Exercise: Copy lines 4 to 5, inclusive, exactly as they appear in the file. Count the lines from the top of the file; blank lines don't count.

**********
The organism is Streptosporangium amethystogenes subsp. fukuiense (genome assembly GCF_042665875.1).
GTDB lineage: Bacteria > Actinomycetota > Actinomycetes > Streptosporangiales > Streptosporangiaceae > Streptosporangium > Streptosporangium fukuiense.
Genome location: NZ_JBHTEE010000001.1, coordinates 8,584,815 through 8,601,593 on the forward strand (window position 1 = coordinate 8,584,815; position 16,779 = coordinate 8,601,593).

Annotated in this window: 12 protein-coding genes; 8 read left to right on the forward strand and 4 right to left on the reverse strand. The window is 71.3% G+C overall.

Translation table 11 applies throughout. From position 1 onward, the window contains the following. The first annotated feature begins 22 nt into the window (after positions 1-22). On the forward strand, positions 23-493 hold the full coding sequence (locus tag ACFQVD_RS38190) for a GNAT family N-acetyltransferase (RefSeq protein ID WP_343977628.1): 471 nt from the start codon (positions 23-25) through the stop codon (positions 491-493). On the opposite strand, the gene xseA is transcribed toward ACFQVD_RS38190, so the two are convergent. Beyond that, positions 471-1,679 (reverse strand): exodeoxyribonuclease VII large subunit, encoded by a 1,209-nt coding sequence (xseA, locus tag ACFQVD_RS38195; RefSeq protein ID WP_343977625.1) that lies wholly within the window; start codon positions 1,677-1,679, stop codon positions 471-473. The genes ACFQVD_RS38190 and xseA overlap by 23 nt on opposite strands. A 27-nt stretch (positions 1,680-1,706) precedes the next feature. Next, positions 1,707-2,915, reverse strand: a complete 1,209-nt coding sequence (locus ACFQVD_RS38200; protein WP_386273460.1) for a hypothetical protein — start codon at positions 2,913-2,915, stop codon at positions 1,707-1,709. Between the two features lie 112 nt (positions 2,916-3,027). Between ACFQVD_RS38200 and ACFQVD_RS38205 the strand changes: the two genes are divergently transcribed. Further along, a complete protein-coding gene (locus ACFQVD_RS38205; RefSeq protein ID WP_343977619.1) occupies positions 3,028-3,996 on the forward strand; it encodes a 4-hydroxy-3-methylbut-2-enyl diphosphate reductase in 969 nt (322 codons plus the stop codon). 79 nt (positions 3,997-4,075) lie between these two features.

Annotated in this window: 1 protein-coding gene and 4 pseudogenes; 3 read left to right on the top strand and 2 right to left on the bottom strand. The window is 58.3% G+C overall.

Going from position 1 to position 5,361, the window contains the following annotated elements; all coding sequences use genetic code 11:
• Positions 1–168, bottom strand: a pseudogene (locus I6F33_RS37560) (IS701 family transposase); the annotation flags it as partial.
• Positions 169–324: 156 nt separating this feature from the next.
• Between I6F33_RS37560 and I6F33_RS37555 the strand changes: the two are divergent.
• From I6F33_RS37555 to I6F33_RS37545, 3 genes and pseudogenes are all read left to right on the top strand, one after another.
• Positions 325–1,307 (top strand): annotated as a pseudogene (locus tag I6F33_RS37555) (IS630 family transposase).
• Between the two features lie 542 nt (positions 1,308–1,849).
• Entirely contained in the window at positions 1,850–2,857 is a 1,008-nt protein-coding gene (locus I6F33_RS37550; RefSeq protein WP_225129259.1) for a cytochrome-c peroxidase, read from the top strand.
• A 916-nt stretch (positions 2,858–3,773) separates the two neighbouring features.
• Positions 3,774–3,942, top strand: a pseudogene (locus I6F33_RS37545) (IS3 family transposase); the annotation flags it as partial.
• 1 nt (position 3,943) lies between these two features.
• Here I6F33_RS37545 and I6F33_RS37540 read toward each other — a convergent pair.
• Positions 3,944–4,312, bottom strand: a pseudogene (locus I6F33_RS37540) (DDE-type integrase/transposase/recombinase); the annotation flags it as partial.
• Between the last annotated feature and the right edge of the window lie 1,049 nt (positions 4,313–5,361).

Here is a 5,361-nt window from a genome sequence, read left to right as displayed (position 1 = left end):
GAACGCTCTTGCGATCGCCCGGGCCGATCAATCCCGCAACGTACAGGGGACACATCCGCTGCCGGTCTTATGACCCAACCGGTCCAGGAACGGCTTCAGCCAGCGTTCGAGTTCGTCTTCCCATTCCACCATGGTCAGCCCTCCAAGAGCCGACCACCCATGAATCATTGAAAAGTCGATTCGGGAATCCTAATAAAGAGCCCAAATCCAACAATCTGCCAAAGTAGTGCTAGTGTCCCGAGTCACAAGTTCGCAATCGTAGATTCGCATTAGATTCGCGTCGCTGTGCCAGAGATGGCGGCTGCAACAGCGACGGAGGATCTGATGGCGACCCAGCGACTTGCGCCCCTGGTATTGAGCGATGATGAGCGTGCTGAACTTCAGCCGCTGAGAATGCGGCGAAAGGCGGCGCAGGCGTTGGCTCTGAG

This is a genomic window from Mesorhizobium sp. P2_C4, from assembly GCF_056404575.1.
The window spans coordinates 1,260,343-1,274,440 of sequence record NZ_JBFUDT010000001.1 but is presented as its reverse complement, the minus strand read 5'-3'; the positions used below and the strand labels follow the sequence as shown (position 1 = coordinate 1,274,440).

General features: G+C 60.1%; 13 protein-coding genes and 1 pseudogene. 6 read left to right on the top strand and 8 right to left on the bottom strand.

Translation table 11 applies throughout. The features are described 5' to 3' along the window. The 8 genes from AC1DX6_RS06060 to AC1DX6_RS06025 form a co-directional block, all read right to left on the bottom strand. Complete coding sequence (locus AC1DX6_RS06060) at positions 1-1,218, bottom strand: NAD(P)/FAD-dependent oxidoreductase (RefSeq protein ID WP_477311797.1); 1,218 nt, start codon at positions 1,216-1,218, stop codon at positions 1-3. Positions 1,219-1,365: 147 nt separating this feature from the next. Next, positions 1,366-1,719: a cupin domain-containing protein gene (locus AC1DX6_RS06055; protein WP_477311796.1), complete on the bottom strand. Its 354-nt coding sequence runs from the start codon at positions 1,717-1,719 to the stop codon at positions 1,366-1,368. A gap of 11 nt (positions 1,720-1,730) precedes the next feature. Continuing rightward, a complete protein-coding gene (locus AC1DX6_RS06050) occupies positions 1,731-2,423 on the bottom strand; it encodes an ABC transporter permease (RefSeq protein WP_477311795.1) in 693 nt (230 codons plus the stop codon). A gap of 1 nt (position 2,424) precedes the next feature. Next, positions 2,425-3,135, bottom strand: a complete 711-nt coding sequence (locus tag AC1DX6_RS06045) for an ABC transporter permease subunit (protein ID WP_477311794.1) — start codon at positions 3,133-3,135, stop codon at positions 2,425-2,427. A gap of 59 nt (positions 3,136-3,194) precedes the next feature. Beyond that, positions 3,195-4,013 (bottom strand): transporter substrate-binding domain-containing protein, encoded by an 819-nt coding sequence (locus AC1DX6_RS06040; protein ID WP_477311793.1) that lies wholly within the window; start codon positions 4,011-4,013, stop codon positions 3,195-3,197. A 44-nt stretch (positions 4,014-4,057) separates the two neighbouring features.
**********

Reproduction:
Annotated in this window: 12 protein-coding genes; 8 read left to right on the forward strand and 4 right to left on the reverse strand. The window is 71.3% G+C overall.

Translation table 11 applies throughout. From position 1 onward, the window contains the following. The first annotated feature begins 22 nt into the window (after positions 1-22). On the forward strand, positions 23-493 hold the full coding sequence (locus tag ACFQVD_RS38190) for a GNAT family N-acetyltransferase (RefSeq protein ID WP_343977628.1): 471 nt from the start codon (positions 23-25) through the stop codon (positions 491-493). On the opposite strand, the gene xseA is transcribed toward ACFQVD_RS38190, so the two are convergent. Beyond that, positions 471-1,679 (reverse strand): exodeoxyribonuclease VII large subunit, encoded by a 1,209-nt coding sequence (xseA, locus tag ACFQVD_RS38195; RefSeq protein ID WP_343977625.1) that lies wholly within the window; start codon positions 1,677-1,679, stop codon positions 471-473. The genes ACFQVD_RS38190 and xseA overlap by 23 nt on opposite strands. A 27-nt stretch (positions 1,680-1,706) precedes the next feature. Next, positions 1,707-2,915, reverse strand: a complete 1,209-nt coding sequence (locus ACFQVD_RS38200; protein WP_386273460.1) for a hypothetical protein — start codon at positions 2,913-2,915, stop codon at positions 1,707-1,709. Between the two features lie 112 nt (positions 2,916-3,027). Between ACFQVD_RS38200 and ACFQVD_RS38205 the strand changes: the two genes are divergently transcribed. Further along, a complete protein-coding gene (locus ACFQVD_RS38205; RefSeq protein ID WP_343977619.1) occupies positions 3,028-3,996 on the forward strand; it encodes a 4-hydroxy-3-methylbut-2-enyl diphosphate reductase in 969 nt (322 codons plus the stop codon). 79 nt (positions 3,997-4,075) lie between these two features.